What is Bietti’s crystalline dystrophy?
Bietti’s crystalline dystrophy (BCD) is a rare genetic disease. In BCD, crystals made of fatty acids build up in your cornea (the clear outer layer at the front of the eye) and your retina (the light-sensitive layer of tissue in the back of the eye).
People with BCD may first notice symptoms in their teens or twenties, like trouble seeing in low light or out of the corners of the eyes. Over time, this leads to vision loss.
There is currently no proven treatment for BCD, but vision rehabilitation can help you make the most of your vision.
What are the symptoms of BCD?
The first symptom of BCD is usually a change in your vision. You may notice that you don’t see as clearly as you used to. This includes:
- Blurry or hazy vision
- Trouble seeing in low light
- Not being able to see things out of the corner of your eye (peripheral vision)
- Trouble seeing certain colors
This condition affects both eyes but 1 eye may get worse more quickly than the other.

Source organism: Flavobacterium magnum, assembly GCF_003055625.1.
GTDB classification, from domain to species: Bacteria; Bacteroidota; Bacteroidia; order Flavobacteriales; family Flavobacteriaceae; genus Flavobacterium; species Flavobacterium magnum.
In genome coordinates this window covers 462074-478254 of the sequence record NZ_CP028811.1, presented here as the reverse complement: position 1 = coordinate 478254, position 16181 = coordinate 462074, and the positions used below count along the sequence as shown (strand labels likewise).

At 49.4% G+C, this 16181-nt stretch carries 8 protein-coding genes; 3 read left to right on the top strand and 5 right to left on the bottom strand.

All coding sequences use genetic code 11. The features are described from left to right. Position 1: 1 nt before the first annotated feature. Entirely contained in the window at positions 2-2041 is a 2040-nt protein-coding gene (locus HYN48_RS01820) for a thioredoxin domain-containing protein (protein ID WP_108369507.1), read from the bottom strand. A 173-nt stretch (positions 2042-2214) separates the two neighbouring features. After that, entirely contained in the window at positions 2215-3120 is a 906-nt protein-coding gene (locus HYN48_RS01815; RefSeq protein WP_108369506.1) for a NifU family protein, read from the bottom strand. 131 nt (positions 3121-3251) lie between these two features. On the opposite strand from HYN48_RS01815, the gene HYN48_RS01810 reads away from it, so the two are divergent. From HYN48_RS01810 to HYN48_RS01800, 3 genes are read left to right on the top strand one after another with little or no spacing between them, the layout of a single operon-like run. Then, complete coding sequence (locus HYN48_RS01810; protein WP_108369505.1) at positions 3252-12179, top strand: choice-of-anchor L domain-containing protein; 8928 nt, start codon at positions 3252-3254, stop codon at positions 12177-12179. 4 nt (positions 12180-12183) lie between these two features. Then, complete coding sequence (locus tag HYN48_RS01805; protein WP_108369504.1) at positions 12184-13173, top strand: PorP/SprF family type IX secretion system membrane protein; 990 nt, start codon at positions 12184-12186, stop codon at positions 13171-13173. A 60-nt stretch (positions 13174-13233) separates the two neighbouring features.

These early symptoms get worse over time. Eventually, most people with BCD lose most or all of their vision. Many people with BCD can still see things in the center of their vision, but this vision is often blurry.
Am I at risk for BCD?
You may have a higher risk of BCD if:
- Members of your family have BCD
- You are East Asian
What causes BCD?
BCD is a genetic disease, which means that it’s passed down from parents. You’ll only have symptoms if both of your parents have the BCD gene and they pass it down to you. If only 1 parent has the gene, you’ll carry the BCD gene but you won’t have any BCD symptoms.
How will my eye doctor check for BCD?
Your eye doctor can check for BCD during a comprehensive dilated eye exam. The exam is simple and painless — your doctor will give you some eye drops to dilate (widen) your pupil and then check for eye disease.
Your eye doctor may also use genetic testing to confirm that you have BCD. These tests check for changes in the gene that causes BCD (CYP4V gene2).
What's the treatment for BCD?
There is currently no proven treatment for BCD. Living with vision loss or low vision from BCD can be challenging. Having low vision means that even with glasses, contact lenses, medicine, or surgery, your vision loss makes it hard to do everyday tasks.
The good news is, there are things that can help — like low vision devices and rehabilitation (training) programs.
What's the latest research on BCD?
Researchers at NEI’s Ophthalmic Genetics and Visual Function Branch see patients with BCD. If you’re interested in getting an evaluation, call 301-496-3577.